Posted by News Express | 17 April 2020 | 1,154 times
There is anxiety in Lagos as residents contend with the lockdown necessitated by the Coronavirus.
On Monday, hundreds of armed youths across Oworonshoki, Bariga, Gbagada, Somolu, Ilupeju and Mushin stormed the streets under the guise of chasing the One Million Boys alleged to have entered their neighbourhoods.
Shopkeepers quickly locked up and fled into their homes, as did other residents, thinking they were the One Million Boys or Awawa Boys.
The fear of hoodlums attack has spread in many parts of the state, triggering varied panicky response from residents.
But the police insisted that there was no cause for alarm
Last week, the so-called One Million Boys, said to be a cult group, purportedly wrote letters to some residents informing them of their visit.
There are also the Awawa Boys, another cult group.
Police waved the letter threat away, saying it was a hoax, but residents do not want to take any chances since they reckon that police are not in their neighbourhoods when the chips are down.
As the anxiety deepened, Lagos communities such as Alagbado, Alakuko, Meiran and several others in Oshodi, Iyana Ipaja, Ikotun, Ijegun, among others, mobilised to protect themselves.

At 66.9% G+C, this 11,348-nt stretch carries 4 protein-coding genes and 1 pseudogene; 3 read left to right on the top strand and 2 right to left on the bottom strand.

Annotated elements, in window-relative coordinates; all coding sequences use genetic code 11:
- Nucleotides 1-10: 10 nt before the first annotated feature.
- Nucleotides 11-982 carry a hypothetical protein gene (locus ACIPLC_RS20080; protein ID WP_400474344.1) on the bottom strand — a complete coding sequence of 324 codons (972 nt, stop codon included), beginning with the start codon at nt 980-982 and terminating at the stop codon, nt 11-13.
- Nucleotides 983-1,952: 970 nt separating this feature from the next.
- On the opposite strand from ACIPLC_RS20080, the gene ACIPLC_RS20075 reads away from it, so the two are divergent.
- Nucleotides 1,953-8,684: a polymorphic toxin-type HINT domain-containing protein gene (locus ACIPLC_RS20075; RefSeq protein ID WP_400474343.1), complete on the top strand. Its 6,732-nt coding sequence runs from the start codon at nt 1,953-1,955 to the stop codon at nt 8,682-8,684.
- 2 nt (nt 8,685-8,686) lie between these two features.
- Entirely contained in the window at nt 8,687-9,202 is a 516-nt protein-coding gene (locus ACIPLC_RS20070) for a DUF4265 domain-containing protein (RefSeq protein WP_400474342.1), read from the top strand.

Many of those who elected to watch over their neighbourhoods are said to be decent people with visible means of livelihood.
In some cases, men came out at night with their wives armed with sticks and other tools they could find.
In some parts of the state also, street boys infiltrated the vigilance effort and displayed all manner of unruliness.
Intoxicated by alcohol and marijuana, they made bonfires and barricaded entrances to their communities, harassing and extorting motorists.
With the emergence of notification letters purportedly written by the so-called One Million Boys to residents of Surulere, Ojodu Berger, Okota, Magodo and other parts of the state, youths in these areas also joined the trend despite claims by the police that anxiety was baseless.
Residents say the police appear to be overwhelmed, which informed the decision to take measures to defend themselves.
Police condemn the manner the vigilantes go about protecting their neighbourhoods, making bonfires and wielding dangerous weapons and harassing innocent residents.
But the residents insist that they have no choice but to defend themselves when it seems the police cannot.
Police spokesman said such vigilance groups ought to be monitored because “their conduct create more panic and in some instances the residents assume them to be robbers and gangsters.” (The Nation)
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